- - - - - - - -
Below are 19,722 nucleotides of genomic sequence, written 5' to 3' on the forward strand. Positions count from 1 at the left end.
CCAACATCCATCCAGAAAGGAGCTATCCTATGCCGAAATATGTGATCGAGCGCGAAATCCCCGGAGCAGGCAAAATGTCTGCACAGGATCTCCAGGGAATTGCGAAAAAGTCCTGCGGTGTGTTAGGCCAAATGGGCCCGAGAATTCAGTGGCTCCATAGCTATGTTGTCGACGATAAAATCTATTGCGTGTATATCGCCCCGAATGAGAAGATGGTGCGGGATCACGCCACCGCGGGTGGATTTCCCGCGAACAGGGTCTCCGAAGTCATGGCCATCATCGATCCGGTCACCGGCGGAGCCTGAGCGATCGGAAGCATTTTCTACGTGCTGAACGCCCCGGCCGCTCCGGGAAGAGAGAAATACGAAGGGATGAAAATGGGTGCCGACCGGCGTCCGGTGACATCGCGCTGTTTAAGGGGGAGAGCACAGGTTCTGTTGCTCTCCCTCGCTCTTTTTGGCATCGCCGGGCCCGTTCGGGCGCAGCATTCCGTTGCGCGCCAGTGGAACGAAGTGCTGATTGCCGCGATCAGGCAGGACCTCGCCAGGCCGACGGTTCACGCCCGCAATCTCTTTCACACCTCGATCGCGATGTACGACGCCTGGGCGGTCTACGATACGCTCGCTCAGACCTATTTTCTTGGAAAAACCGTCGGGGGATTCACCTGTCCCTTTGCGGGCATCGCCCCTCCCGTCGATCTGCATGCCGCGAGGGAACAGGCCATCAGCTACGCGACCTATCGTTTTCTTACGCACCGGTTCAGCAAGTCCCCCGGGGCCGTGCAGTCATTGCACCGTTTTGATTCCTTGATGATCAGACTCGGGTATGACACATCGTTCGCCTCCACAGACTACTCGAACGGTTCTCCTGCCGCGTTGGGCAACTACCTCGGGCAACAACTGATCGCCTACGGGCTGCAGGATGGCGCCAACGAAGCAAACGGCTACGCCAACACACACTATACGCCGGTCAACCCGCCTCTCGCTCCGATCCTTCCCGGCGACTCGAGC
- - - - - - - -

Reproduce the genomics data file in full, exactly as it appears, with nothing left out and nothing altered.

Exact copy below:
Below are 19,722 nucleotides of genomic sequence, written 5' to 3' on the forward strand. Positions count from 1 at the left end.
CCAACATCCATCCAGAAAGGAGCTATCCTATGCCGAAATATGTGATCGAGCGCGAAATCCCCGGAGCAGGCAAAATGTCTGCACAGGATCTCCAGGGAATTGCGAAAAAGTCCTGCGGTGTGTTAGGCCAAATGGGCCCGAGAATTCAGTGGCTCCATAGCTATGTTGTCGACGATAAAATCTATTGCGTGTATATCGCCCCGAATGAGAAGATGGTGCGGGATCACGCCACCGCGGGTGGATTTCCCGCGAACAGGGTCTCCGAAGTCATGGCCATCATCGATCCGGTCACCGGCGGAGCCTGAGCGATCGGAAGCATTTTCTACGTGCTGAACGCCCCGGCCGCTCCGGGAAGAGAGAAATACGAAGGGATGAAAATGGGTGCCGACCGGCGTCCGGTGACATCGCGCTGTTTAAGGGGGAGAGCACAGGTTCTGTTGCTCTCCCTCGCTCTTTTTGGCATCGCCGGGCCCGTTCGGGCGCAGCATTCCGTTGCGCGCCAGTGGAACGAAGTGCTGATTGCCGCGATCAGGCAGGACCTCGCCAGGCCGACGGTTCACGCCCGCAATCTCTTTCACACCTCGATCGCGATGTACGACGCCTGGGCGGTCTACGATACGCTCGCTCAGACCTATTTTCTTGGAAAAACCGTCGGGGGATTCACCTGTCCCTTTGCGGGCATCGCCCCTCCCGTCGATCTGCATGCCGCGAGGGAACAGGCCATCAGCTACGCGACCTATCGTTTTCTTACGCACCGGTTCAGCAAGTCCCCCGGGGCCGTGCAGTCATTGCACCGTTTTGATTCCTTGATGATCAGACTCGGGTATGACACATCGTTCGCCTCCACAGACTACTCGAACGGTTCTCCTGCCGCGTTGGGCAACTACCTCGGGCAACAACTGATCGCCTACGGGCTGCAGGATGGCGCCAACGAAGCAAACGGCTACGCCAACACACACTATACGCCGGTCAACCCGCCTCTCGCTCCGATCCTTCCCGGCGACTCGAGC